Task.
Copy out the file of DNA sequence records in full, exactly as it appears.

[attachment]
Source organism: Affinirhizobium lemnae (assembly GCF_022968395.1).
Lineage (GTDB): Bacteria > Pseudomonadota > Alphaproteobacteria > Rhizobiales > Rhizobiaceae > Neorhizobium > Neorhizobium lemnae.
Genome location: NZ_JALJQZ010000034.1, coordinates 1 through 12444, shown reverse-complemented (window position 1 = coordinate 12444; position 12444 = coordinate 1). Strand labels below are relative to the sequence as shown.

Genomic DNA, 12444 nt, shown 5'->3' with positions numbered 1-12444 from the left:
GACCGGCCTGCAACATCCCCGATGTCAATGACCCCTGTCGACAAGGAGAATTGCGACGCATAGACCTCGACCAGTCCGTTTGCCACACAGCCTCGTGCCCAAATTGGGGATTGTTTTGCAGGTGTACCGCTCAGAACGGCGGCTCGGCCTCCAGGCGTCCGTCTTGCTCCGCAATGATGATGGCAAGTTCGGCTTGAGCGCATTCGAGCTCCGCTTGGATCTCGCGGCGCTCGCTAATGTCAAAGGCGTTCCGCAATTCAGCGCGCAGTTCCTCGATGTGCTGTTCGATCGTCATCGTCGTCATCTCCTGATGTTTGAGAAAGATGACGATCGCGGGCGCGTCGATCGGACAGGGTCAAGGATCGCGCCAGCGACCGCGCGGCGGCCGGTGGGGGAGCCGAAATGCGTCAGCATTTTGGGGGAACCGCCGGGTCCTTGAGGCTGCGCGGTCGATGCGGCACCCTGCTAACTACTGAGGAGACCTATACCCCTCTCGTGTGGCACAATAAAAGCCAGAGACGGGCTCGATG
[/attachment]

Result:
Source organism: Affinirhizobium lemnae (assembly GCF_022968395.1).
Lineage (GTDB): Bacteria > Pseudomonadota > Alphaproteobacteria > Rhizobiales > Rhizobiaceae > Neorhizobium > Neorhizobium lemnae.
Genome location: NZ_JALJQZ010000034.1, coordinates 1 through 12444, shown reverse-complemented (window position 1 = coordinate 12444; position 12444 = coordinate 1). Strand labels below are relative to the sequence as shown.

Genomic DNA, 12444 nt, shown 5'->3' with positions numbered 1-12444 from the left:
GACCGGCCTGCAACATCCCCGATGTCAATGACCCCTGTCGACAAGGAGAATTGCGACGCATAGACCTCGACCAGTCCGTTTGCCACACAGCCTCGTGCCCAAATTGGGGATTGTTTTGCAGGTGTACCGCTCAGAACGGCGGCTCGGCCTCCAGGCGTCCGTCTTGCTCCGCAATGATGATGGCAAGTTCGGCTTGAGCGCATTCGAGCTCCGCTTGGATCTCGCGGCGCTCGCTAATGTCAAAGGCGTTCCGCAATTCAGCGCGCAGTTCCTCGATGTGCTGTTCGATCGTCATCGTCGTCATCTCCTGATGTTTGAGAAAGATGACGATCGCGGGCGCGTCGATCGGACAGGGTCAAGGATCGCGCCAGCGACCGCGCGGCGGCCGGTGGGGGAGCCGAAATGCGTCAGCATTTTGGGGGAACCGCCGGGTCCTTGAGGCTGCGCGGTCGATGCGGCACCCTGCTAACTACTGAGGAGACCTATACCCCTCTCGTGTGGCACAATAAAAGCCAGAGACGGGCTCGATG